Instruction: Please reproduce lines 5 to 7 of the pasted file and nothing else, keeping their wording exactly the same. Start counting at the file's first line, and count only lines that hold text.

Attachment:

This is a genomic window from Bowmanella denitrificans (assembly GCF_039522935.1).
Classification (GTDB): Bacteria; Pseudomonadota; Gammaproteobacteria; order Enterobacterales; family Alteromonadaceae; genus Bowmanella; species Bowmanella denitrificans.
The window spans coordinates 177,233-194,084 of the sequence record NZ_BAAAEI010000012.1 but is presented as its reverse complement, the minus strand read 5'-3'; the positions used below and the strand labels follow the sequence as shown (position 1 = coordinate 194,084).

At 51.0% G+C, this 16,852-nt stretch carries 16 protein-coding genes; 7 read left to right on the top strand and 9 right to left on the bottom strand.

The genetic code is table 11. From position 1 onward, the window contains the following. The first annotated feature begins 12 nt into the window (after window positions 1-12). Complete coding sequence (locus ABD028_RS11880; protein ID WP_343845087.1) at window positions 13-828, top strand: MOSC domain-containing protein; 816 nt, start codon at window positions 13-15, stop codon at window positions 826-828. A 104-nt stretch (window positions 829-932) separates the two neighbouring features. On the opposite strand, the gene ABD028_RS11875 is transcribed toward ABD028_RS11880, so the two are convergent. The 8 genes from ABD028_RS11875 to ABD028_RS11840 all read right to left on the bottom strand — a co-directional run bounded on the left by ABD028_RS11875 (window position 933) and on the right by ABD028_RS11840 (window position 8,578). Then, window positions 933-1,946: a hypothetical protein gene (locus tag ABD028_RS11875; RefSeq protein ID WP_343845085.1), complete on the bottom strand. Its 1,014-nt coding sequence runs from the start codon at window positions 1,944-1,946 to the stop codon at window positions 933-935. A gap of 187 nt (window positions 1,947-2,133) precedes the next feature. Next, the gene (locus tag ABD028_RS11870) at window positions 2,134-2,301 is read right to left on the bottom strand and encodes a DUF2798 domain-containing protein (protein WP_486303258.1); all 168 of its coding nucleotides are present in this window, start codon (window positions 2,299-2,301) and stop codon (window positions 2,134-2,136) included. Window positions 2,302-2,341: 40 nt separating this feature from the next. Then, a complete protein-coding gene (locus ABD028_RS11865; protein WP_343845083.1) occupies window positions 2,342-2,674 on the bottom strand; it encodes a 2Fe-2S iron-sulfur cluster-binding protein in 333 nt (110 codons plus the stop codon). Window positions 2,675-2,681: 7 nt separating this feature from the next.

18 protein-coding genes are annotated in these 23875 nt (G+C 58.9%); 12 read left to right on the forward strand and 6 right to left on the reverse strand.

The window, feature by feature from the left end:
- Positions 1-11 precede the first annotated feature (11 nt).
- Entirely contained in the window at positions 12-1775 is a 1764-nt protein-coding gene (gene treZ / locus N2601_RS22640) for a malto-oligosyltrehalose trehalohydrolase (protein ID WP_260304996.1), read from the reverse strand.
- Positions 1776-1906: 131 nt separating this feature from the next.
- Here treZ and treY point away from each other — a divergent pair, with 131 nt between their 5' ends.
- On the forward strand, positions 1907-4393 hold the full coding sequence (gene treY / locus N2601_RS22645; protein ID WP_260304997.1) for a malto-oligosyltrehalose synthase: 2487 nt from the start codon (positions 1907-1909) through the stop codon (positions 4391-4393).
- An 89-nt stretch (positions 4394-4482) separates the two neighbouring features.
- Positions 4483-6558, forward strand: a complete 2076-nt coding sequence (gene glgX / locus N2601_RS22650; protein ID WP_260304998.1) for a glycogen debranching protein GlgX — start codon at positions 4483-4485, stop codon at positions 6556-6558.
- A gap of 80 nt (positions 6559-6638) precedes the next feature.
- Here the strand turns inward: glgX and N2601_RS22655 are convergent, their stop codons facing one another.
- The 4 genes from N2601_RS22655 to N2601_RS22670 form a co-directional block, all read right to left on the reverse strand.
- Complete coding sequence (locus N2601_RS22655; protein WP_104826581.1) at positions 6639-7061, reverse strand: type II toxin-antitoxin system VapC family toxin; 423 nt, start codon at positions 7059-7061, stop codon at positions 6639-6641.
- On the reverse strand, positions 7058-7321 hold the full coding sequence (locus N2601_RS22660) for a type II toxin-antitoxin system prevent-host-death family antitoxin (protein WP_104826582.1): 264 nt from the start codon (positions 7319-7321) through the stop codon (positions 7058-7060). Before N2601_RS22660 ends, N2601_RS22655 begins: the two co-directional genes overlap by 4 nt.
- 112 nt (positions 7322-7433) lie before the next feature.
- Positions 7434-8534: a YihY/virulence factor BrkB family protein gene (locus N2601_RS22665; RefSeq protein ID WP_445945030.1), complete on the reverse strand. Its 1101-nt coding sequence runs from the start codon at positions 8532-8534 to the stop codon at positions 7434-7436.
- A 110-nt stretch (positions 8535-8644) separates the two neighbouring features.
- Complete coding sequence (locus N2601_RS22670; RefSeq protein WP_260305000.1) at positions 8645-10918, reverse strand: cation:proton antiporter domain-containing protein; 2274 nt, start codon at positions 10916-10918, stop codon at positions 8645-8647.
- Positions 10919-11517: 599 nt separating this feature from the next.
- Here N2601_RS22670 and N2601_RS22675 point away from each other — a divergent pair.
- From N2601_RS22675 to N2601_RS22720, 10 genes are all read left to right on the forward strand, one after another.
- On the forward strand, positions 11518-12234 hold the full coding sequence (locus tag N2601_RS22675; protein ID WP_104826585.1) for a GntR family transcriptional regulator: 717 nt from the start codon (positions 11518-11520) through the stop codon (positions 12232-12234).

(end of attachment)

The genetic code is table 11. From position 1 onward, the window contains the following. The first annotated feature begins 12 nt into the window (after window positions 1-12). Complete coding sequence (locus ABD028_RS11880; protein ID WP_343845087.1) at window positions 13-828, top strand: MOSC domain-containing protein; 816 nt, start codon at window positions 13-15, stop codon at window positions 826-828. A 104-nt stretch (window positions 829-932) separates the two neighbouring features. On the opposite strand, the gene ABD028_RS11875 is transcribed toward ABD028_RS11880, so the two are convergent. The 8 genes from ABD028_RS11875 to ABD028_RS11840 all read right to left on the bottom strand — a co-directional run bounded on the left by ABD028_RS11875 (window position 933) and on the right by ABD028_RS11840 (window position 8,578). Then, window positions 933-1,946: a hypothetical protein gene (locus tag ABD028_RS11875; RefSeq protein ID WP_343845085.1), complete on the bottom strand. Its 1,014-nt coding sequence runs from the start codon at window positions 1,944-1,946 to the stop codon at window positions 933-935. A gap of 187 nt (window positions 1,947-2,133) precedes the next feature. Next, the gene (locus tag ABD028_RS11870) at window positions 2,134-2,301 is read right to left on the bottom strand and encodes a DUF2798 domain-containing protein (protein WP_486303258.1); all 168 of its coding nucleotides are present in this window, start codon (window positions 2,299-2,301) and stop codon (window positions 2,134-2,136) included. Window positions 2,302-2,341: 40 nt separating this feature from the next. Then, a complete protein-coding gene (locus ABD028_RS11865; protein WP_343845083.1) occupies window positions 2,342-2,674 on the bottom strand; it encodes a 2Fe-2S iron-sulfur cluster-binding protein in 333 nt (110 codons plus the stop codon). Window positions 2,675-2,681: 7 nt separating this feature from the next.

18 protein-coding genes are annotated in these 23875 nt (G+C 58.9%); 12 read left to right on the forward strand and 6 right to left on the reverse strand.

The window, feature by feature from the left end: